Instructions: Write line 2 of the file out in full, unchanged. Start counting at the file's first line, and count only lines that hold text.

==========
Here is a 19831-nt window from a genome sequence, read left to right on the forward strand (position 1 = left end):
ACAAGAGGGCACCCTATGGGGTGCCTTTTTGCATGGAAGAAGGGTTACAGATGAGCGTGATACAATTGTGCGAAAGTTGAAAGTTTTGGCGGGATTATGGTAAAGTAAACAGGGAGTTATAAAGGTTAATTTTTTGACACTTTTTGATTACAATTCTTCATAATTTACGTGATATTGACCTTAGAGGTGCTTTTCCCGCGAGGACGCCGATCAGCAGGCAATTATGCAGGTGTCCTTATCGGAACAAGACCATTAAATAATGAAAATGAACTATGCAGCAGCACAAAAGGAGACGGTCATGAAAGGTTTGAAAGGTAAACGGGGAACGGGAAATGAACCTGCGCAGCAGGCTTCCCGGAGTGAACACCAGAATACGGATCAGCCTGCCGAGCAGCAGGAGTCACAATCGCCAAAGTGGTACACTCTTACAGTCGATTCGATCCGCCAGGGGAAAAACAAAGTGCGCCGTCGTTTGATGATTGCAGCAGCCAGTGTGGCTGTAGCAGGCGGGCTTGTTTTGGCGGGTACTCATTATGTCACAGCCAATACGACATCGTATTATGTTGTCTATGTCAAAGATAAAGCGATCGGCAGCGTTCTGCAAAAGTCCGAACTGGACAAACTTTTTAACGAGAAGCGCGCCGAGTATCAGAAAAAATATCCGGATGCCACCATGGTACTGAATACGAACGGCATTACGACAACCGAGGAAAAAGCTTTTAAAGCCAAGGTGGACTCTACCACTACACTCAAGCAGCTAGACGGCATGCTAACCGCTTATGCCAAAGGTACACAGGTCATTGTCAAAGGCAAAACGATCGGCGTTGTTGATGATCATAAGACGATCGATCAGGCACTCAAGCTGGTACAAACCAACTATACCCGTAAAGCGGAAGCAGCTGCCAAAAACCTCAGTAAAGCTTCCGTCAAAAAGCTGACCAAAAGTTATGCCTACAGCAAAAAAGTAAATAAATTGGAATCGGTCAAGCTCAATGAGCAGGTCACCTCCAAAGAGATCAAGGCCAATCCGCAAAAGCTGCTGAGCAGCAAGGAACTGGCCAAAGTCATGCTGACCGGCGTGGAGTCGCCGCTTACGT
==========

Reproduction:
ACAAGAGGGCACCCTATGGGGTGCCTTTTTGCATGGAAGAAGGGTTACAGATGAGCGTGATACAATTGTGCGAAAGTTGAAAGTTTTGGCGGGATTATGGTAAAGTAAACAGGGAGTTATAAAGGTTAATTTTTTGACACTTTTTGATTACAATTCTTCATAATTTACGTGATATTGACCTTAGAGGTGCTTTTCCCGCGAGGACGCCGATCAGCAGGCAATTATGCAGGTGTCCTTATCGGAACAAGACCATTAAATAATGAAAATGAACTATGCAGCAGCACAAAAGGAGACGGTCATGAAAGGTTTGAAAGGTAAACGGGGAACGGGAAATGAACCTGCGCAGCAGGCTTCCCGGAGTGAACACCAGAATACGGATCAGCCTGCCGAGCAGCAGGAGTCACAATCGCCAAAGTGGTACACTCTTACAGTCGATTCGATCCGCCAGGGGAAAAACAAAGTGCGCCGTCGTTTGATGATTGCAGCAGCCAGTGTGGCTGTAGCAGGCGGGCTTGTTTTGGCGGGTACTCATTATGTCACAGCCAATACGACATCGTATTATGTTGTCTATGTCAAAGATAAAGCGATCGGCAGCGTTCTGCAAAAGTCCGAACTGGACAAACTTTTTAACGAGAAGCGCGCCGAGTATCAGAAAAAATATCCGGATGCCACCATGGTACTGAATACGAACGGCATTACGACAACCGAGGAAAAAGCTTTTAAAGCCAAGGTGGACTCTACCACTACACTCAAGCAGCTAGACGGCATGCTAACCGCTTATGCCAAAGGTACACAGGTCATTGTCAAAGGCAAAACGATCGGCGTTGTTGATGATCATAAGACGATCGATCAGGCACTCAAGCTGGTACAAACCAACTATACCCGTAAAGCGGAAGCAGCTGCCAAAAACCTCAGTAAAGCTTCCGTCAAAAAGCTGACCAAAAGTTATGCCTACAGCAAAAAAGTAAATAAATTGGAATCGGTCAAGCTCAATGAGCAGGTCACCTCCAAAGAGATCAAGGCCAATCCGCAAAAGCTGCTGAGCAGCAAGGAACTGGCCAAAGTCATGCTGACCGGCGTGGAGTCGCCGCTTACGT